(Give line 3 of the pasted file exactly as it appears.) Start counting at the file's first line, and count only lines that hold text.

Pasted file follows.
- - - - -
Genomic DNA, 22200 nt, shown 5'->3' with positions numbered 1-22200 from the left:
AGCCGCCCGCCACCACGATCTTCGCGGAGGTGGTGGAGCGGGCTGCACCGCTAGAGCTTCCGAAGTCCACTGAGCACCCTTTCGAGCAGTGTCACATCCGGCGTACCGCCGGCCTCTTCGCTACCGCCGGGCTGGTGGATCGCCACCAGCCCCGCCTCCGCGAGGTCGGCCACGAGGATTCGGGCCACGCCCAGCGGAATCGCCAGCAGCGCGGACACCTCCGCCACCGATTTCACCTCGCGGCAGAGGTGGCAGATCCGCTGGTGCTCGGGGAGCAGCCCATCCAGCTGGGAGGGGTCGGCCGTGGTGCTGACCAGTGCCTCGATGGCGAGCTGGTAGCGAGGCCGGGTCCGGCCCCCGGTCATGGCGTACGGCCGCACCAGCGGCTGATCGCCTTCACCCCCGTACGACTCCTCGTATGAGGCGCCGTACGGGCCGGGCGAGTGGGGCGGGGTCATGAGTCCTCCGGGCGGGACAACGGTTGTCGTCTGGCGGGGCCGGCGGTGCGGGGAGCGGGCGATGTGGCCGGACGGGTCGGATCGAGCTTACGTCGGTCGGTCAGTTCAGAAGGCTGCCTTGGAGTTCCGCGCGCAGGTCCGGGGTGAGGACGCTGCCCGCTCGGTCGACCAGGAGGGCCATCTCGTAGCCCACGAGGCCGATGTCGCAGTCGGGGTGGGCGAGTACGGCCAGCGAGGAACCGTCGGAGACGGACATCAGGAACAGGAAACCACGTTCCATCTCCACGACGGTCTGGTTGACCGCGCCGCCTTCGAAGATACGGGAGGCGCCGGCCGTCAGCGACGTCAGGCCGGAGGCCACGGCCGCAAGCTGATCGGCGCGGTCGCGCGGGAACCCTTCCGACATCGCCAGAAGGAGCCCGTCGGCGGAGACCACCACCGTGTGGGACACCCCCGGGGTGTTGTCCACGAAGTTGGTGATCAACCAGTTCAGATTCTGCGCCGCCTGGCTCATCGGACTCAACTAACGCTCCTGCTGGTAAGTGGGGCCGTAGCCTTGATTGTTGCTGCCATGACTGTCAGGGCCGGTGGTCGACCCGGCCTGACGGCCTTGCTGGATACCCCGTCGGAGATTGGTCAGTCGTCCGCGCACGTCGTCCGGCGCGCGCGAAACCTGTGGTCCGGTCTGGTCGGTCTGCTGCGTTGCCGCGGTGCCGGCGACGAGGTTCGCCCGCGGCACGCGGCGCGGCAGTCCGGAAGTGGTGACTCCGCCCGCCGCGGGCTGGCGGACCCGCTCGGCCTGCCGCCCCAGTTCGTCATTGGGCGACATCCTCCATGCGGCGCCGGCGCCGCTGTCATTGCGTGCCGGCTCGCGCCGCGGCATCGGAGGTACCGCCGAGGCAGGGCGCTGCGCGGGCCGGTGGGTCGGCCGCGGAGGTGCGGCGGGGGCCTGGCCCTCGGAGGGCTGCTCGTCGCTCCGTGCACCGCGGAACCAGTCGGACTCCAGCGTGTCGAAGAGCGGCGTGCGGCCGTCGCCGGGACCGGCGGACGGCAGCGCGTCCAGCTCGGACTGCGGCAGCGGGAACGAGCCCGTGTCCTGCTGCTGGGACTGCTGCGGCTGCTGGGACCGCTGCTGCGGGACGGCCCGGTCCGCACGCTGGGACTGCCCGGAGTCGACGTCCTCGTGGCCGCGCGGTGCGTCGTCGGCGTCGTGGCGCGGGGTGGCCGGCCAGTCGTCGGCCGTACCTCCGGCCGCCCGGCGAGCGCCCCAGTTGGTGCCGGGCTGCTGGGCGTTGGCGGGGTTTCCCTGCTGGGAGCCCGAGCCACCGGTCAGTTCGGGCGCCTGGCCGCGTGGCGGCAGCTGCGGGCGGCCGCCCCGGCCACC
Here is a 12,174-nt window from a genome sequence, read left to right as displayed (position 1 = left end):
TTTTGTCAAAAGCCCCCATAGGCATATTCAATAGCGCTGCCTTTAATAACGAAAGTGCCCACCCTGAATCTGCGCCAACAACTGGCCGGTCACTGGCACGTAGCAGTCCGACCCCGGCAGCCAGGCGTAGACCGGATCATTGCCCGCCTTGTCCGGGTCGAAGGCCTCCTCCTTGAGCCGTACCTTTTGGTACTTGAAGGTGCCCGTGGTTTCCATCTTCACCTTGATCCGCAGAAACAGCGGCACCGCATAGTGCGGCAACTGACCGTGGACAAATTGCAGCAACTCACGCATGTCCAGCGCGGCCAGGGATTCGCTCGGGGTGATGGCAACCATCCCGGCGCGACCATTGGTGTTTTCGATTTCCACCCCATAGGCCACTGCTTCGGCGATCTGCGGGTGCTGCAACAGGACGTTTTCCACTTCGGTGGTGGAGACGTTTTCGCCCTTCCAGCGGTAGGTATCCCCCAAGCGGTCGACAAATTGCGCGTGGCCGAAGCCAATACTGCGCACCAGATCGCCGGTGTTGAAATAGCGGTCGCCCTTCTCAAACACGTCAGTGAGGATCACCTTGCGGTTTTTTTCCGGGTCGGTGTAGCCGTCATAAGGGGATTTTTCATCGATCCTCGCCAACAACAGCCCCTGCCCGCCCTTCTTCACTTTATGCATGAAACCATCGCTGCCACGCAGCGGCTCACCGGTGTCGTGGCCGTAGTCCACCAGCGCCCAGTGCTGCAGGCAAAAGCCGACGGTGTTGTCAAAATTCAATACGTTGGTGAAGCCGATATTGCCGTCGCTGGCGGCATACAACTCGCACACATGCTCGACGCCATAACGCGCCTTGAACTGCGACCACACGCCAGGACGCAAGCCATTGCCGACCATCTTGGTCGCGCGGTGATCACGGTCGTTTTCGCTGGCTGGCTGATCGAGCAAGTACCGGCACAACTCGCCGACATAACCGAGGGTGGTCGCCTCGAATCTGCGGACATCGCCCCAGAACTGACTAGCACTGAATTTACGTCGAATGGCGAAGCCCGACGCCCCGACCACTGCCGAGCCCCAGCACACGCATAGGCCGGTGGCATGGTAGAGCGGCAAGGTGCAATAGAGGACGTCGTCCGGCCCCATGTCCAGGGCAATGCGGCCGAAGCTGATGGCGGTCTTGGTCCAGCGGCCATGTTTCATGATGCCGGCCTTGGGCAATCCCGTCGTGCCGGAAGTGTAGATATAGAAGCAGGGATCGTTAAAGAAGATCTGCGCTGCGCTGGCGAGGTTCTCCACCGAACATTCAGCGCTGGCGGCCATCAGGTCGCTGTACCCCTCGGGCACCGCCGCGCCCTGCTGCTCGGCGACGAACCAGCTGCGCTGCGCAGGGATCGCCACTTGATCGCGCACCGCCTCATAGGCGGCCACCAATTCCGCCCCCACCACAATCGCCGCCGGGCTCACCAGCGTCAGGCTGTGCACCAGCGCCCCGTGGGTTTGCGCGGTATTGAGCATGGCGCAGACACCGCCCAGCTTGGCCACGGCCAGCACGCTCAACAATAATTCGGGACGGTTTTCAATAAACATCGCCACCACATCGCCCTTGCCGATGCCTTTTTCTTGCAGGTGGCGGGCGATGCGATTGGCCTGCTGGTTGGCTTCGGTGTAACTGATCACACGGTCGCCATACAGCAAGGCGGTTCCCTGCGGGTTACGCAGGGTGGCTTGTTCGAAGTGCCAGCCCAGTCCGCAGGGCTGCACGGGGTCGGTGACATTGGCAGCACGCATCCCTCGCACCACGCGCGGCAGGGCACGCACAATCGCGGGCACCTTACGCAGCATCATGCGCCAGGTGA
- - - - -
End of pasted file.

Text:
Here is a 12,174-nt window from a genome sequence, read left to right as displayed (position 1 = left end):